Back to basics: an introduction to geocellular structures

Geocellular Structures

The issue of water attenuation is an increasingly hot topic, with more occurrences of extreme weather patterns being experienced across the UK. This is placing drainage at the heart of construction projects, and with the sector kicking into gear following a challenging 2020, Mark Halsall, National Manager – Storm Water Control at ACO Water Management, takes a look at a critical component in drainage design: geocellular structures.

What is a geocellular structure?

Geocellular structures are a form of attenuation & infiltration system, designed to store excess water in circumstances where heavy rainfall means that the volume of water flowing from a site is too high to go immediately into sewers / off-site drainage. Water that is ‘rejected’ from the outfall flows back up the system and into the geocellular structure, where it is stored until the allowable discharge rate from site permits the storm water to join the off-site network or water body.

Geocellular structures store water underground, in a way that maintains structural integrity under the site and prevents leakage into the surrounding soil. Their versatile design allows them to be used in configurations and applications across all construction environments, as a standalone solution or as part of an integrated sustainable drainage system (SuDS) scheme. They are used across virtually all types of projects, from housing developments and car parks though to retail sites, and are vital in controlling the removal of rain water.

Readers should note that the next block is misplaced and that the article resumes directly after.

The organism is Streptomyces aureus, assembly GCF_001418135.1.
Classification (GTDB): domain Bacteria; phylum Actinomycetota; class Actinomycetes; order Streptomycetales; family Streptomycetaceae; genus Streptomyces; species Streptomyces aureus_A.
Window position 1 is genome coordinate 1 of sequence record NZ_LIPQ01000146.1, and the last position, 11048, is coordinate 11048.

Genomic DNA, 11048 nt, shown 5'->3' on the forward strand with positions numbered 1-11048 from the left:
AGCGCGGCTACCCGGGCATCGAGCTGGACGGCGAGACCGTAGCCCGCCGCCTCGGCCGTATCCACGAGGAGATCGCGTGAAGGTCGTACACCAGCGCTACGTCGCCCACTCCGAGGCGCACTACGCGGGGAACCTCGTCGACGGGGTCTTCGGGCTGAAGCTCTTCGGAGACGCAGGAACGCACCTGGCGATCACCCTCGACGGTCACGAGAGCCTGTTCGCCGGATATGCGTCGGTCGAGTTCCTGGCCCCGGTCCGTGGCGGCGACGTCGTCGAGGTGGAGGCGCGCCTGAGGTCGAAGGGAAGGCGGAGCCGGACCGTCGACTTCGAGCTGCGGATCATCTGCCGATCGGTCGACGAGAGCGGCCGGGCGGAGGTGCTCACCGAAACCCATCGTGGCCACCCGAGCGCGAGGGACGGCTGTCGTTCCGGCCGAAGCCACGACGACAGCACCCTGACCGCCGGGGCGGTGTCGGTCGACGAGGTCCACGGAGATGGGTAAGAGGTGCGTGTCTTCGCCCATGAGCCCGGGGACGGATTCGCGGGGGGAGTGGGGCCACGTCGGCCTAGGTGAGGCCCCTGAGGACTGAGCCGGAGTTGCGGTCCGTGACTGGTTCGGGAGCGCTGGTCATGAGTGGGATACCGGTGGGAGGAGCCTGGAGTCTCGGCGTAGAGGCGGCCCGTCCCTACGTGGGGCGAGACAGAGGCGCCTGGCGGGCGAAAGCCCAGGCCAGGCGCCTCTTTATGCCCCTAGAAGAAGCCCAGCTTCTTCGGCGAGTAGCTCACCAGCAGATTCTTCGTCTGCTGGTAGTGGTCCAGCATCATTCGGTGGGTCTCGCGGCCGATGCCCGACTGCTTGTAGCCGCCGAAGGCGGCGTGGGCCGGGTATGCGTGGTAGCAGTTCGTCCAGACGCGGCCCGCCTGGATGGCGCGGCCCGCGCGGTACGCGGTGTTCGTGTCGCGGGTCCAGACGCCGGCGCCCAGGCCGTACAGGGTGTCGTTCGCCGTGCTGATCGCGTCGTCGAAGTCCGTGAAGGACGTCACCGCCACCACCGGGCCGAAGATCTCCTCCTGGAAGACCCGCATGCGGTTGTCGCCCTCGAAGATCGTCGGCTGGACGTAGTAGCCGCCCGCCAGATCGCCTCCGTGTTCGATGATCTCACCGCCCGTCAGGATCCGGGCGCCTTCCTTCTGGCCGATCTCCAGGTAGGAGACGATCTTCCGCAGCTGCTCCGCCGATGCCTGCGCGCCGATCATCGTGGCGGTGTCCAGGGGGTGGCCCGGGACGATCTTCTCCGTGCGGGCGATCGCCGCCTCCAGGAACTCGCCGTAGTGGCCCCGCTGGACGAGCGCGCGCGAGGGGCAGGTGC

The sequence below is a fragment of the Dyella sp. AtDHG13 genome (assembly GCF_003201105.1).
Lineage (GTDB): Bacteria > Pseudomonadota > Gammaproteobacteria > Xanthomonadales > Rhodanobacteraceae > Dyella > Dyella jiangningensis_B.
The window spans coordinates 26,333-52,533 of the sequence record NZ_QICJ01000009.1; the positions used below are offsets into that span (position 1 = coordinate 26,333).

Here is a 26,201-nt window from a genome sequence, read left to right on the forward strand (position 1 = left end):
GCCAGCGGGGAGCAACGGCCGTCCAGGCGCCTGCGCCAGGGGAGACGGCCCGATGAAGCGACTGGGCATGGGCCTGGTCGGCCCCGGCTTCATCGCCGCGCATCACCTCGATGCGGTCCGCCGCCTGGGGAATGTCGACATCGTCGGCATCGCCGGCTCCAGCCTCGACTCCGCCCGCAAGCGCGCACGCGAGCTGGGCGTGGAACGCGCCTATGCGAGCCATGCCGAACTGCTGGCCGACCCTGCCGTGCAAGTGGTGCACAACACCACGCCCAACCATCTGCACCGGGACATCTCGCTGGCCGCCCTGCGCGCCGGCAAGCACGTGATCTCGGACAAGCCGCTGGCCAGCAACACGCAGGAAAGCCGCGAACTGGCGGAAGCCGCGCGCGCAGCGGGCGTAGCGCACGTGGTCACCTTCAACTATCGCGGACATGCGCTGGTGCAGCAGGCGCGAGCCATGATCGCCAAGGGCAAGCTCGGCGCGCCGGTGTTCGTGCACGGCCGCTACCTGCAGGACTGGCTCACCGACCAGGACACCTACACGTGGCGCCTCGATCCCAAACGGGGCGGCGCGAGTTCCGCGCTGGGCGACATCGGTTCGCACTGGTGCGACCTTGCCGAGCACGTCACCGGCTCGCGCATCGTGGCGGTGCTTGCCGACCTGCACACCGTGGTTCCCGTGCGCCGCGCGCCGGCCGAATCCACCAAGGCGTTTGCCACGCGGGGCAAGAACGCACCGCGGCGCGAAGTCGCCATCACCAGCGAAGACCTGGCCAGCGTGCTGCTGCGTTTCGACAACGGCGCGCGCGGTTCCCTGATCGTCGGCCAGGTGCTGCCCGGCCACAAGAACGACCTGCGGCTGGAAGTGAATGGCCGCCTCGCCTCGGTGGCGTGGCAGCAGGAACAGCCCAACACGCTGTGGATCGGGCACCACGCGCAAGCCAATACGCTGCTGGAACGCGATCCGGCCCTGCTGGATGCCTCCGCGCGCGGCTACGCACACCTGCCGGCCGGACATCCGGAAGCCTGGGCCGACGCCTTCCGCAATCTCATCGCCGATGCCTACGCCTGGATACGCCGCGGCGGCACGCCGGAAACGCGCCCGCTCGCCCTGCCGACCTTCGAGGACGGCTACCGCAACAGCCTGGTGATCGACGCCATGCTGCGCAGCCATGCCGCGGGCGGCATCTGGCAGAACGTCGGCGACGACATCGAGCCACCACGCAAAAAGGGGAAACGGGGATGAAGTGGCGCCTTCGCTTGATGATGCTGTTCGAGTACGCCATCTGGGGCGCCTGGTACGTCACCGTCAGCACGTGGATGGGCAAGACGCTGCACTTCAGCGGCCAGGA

When selecting geocellular structures, there are a number of common misconceptions and challenges facing engineers and contractors. However, before exploring how these can be overcome, there are two key considerations that we must address:

1. Maintenance and cleaning

2. Specification and installation

Let’s take a look at both in more detail.

1. Maintenance and cleaning

One of the key considerations in attenuation is keeping the stored water free from contaminants. Although technology exists to ‘clean’ water as it moves through the drainage network and into the geocellular attenuation tanks, this is unlikely to be 100% effective, and as such there will still be a need to regularly maintain and clean them. A build-up of silt will reduce porosity of the structure, which essentially means the total amount of water that can be stored in the geocellular structure falls. Given that attenuation is designed to cope with worst-case scenario rainfall, it is important to ensure porosity remains as high as possible.

With that in mind, the latest geocellular structures are designed to provide straightforward access. ACO’s Stormbrixx range, for example, benefits from an ‘open structure’, which ensures easy navigation within the inside of the tank. Featuring access shafts at the top of the tank, it helps to keep the structure clean and operating effectively during heavy rainfall.

2. Specification and installation

Geocellular structures are likely to become more important than ever in the face of increasing rainfall and densely populated urbanised areas. This places extra importance on getting installation and specification right, with a one-size-fits-all approach likely to cause more harm than good.

In a bid to help those tasked with delivering water management solutions, ACO Water Management is running a free CPD which looks at the design, specification, and maintenance considerations associated with geocellular structures.